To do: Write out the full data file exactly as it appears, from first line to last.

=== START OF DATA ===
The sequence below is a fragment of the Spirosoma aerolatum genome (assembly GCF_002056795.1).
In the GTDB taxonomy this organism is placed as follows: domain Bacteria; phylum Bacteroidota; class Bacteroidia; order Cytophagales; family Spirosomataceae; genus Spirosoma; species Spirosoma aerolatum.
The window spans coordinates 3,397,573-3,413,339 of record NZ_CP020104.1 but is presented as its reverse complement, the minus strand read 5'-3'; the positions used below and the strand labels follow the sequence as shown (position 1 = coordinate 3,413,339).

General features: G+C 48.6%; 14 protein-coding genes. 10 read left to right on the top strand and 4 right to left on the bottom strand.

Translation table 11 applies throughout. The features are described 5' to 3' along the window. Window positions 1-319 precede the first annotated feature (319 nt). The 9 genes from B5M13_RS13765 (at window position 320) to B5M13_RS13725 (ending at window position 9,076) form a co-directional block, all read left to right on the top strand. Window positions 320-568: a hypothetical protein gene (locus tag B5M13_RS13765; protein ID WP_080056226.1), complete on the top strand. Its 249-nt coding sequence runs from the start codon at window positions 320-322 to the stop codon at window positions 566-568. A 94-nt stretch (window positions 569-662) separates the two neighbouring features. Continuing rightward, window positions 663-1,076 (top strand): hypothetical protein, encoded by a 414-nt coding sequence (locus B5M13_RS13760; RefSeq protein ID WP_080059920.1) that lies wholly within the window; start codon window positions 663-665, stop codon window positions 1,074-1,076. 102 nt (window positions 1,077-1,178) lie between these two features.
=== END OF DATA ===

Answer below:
The sequence below is a fragment of the Spirosoma aerolatum genome (assembly GCF_002056795.1).
In the GTDB taxonomy this organism is placed as follows: domain Bacteria; phylum Bacteroidota; class Bacteroidia; order Cytophagales; family Spirosomataceae; genus Spirosoma; species Spirosoma aerolatum.
The window spans coordinates 3,397,573-3,413,339 of record NZ_CP020104.1 but is presented as its reverse complement, the minus strand read 5'-3'; the positions used below and the strand labels follow the sequence as shown (position 1 = coordinate 3,413,339).

General features: G+C 48.6%; 14 protein-coding genes. 10 read left to right on the top strand and 4 right to left on the bottom strand.

Translation table 11 applies throughout. The features are described 5' to 3' along the window. Window positions 1-319 precede the first annotated feature (319 nt). The 9 genes from B5M13_RS13765 (at window position 320) to B5M13_RS13725 (ending at window position 9,076) form a co-directional block, all read left to right on the top strand. Window positions 320-568: a hypothetical protein gene (locus tag B5M13_RS13765; protein ID WP_080056226.1), complete on the top strand. Its 249-nt coding sequence runs from the start codon at window positions 320-322 to the stop codon at window positions 566-568. A 94-nt stretch (window positions 569-662) separates the two neighbouring features. Continuing rightward, window positions 663-1,076 (top strand): hypothetical protein, encoded by a 414-nt coding sequence (locus B5M13_RS13760; RefSeq protein ID WP_080059920.1) that lies wholly within the window; start codon window positions 663-665, stop codon window positions 1,074-1,076. 102 nt (window positions 1,077-1,178) lie between these two features.